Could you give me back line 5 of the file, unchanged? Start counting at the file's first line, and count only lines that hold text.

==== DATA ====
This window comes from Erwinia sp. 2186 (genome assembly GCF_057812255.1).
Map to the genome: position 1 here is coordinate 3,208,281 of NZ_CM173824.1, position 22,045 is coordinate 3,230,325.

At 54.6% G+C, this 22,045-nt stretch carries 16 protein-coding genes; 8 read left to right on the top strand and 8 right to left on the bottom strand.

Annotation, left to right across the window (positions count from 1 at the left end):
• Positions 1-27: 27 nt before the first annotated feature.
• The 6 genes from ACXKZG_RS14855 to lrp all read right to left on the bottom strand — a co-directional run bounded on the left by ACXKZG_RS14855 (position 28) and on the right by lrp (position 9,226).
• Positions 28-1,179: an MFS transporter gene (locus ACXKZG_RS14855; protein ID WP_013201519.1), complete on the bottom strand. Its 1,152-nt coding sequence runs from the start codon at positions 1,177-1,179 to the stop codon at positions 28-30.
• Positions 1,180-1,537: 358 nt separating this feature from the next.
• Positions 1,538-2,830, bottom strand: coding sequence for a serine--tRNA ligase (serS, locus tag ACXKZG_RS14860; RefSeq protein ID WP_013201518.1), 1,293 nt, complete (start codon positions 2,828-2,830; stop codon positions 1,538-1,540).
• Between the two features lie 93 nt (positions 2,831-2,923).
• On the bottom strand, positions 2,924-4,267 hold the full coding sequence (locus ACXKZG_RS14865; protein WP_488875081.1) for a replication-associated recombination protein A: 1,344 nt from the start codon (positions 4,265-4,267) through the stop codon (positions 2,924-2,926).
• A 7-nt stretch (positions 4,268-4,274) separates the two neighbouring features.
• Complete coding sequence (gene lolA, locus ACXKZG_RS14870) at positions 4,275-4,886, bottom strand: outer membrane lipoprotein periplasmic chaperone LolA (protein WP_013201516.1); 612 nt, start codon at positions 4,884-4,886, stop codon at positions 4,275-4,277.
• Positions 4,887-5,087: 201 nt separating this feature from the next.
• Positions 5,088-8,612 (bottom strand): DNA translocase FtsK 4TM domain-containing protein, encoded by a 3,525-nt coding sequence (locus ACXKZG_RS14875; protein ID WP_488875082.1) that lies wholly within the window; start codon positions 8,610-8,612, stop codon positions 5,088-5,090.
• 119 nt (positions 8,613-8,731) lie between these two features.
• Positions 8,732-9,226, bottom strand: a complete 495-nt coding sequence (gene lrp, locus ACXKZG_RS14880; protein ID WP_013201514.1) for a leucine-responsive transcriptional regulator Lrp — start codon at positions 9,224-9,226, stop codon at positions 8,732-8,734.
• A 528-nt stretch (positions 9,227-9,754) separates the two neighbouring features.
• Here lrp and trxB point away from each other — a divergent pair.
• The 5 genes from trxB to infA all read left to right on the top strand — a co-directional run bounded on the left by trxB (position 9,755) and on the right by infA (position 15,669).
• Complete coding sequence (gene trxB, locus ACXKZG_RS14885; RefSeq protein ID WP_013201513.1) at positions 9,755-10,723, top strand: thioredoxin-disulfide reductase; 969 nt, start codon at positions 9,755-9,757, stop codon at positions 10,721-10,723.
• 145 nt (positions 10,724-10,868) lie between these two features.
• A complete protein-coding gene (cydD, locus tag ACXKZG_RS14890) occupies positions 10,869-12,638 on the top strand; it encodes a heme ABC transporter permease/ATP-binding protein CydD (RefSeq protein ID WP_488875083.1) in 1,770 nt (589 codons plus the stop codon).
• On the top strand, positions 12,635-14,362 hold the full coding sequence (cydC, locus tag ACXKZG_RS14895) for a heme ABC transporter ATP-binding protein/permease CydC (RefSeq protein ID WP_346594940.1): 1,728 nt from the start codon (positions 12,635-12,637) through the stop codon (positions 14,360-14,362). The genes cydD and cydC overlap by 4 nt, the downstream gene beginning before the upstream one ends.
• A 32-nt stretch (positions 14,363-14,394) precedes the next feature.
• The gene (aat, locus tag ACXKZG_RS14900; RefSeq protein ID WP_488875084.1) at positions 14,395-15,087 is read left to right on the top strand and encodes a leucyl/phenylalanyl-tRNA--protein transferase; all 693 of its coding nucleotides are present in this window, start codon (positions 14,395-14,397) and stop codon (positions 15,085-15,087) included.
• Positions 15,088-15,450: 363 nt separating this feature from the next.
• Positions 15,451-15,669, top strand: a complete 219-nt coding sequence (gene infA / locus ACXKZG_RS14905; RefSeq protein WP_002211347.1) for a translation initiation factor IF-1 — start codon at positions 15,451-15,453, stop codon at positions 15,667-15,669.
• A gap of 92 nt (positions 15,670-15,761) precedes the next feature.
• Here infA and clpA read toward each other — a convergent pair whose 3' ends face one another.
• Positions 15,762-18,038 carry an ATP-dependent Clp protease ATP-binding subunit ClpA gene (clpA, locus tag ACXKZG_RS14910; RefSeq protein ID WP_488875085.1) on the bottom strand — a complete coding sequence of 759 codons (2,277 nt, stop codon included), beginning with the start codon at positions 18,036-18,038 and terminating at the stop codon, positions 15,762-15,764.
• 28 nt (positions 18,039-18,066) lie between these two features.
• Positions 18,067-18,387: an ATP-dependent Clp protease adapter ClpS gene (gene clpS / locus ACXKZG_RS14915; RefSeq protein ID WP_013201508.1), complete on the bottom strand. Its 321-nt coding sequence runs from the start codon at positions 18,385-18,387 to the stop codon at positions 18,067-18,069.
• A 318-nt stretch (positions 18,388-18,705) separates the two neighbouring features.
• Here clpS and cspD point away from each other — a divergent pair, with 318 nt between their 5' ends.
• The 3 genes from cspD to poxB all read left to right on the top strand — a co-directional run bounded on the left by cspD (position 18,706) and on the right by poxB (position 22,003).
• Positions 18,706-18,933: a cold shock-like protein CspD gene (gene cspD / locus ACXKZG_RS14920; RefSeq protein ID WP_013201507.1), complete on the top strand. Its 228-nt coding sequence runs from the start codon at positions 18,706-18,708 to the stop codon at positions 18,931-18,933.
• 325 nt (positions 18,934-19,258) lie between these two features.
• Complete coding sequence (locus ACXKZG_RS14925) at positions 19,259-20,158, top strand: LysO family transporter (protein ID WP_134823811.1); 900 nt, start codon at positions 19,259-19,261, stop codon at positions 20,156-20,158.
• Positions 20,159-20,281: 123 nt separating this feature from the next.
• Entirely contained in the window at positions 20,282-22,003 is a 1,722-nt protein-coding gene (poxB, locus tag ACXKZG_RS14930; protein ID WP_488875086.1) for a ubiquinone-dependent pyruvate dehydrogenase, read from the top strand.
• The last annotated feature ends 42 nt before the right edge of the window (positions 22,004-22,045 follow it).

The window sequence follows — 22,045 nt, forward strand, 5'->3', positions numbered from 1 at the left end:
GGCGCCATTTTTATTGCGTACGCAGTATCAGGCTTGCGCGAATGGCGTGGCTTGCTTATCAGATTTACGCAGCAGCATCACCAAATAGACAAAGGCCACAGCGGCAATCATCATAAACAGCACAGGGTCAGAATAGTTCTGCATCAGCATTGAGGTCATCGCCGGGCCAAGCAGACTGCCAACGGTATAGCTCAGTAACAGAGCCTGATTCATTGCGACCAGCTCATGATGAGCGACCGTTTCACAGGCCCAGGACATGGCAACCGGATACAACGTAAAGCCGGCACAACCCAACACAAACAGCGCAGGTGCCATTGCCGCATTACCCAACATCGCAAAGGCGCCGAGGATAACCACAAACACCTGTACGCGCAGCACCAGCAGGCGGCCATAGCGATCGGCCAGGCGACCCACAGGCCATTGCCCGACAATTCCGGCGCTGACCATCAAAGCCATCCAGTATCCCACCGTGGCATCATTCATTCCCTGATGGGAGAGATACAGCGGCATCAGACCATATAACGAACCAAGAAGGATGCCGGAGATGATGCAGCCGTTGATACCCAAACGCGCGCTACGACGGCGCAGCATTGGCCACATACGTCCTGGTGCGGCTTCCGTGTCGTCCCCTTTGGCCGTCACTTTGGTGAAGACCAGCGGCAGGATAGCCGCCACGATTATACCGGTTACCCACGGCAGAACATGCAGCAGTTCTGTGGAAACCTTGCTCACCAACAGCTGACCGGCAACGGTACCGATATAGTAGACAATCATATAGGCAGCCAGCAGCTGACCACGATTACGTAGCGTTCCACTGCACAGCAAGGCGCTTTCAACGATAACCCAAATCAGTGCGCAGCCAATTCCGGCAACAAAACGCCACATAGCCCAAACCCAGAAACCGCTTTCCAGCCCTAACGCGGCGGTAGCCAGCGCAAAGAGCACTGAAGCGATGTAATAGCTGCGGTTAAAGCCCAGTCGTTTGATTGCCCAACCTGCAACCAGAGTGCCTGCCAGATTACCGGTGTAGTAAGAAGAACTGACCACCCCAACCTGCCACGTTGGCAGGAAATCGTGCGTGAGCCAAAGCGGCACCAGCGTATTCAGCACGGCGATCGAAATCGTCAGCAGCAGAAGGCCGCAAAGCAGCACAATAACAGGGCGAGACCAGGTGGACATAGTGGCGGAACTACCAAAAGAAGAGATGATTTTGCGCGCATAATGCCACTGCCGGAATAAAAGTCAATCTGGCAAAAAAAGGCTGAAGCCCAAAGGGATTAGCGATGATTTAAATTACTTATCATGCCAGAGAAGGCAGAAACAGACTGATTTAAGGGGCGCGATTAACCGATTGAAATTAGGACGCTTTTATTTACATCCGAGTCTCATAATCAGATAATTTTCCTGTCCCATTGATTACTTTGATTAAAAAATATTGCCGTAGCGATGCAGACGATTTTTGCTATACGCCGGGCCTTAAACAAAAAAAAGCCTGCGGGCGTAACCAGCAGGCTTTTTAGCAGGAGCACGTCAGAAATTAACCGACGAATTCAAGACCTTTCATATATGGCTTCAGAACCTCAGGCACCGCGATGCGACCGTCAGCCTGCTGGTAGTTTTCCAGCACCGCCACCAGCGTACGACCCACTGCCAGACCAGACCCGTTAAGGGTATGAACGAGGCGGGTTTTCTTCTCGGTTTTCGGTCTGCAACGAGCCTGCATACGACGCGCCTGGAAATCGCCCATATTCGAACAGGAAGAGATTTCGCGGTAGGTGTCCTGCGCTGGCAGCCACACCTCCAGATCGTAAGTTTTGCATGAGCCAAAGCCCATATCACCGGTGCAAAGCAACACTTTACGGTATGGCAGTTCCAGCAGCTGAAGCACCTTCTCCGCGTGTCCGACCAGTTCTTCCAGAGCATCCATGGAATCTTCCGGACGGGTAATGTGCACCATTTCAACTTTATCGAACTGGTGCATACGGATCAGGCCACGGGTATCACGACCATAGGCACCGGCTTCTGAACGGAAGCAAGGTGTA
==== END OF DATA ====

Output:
• Positions 1-27: 27 nt before the first annotated feature.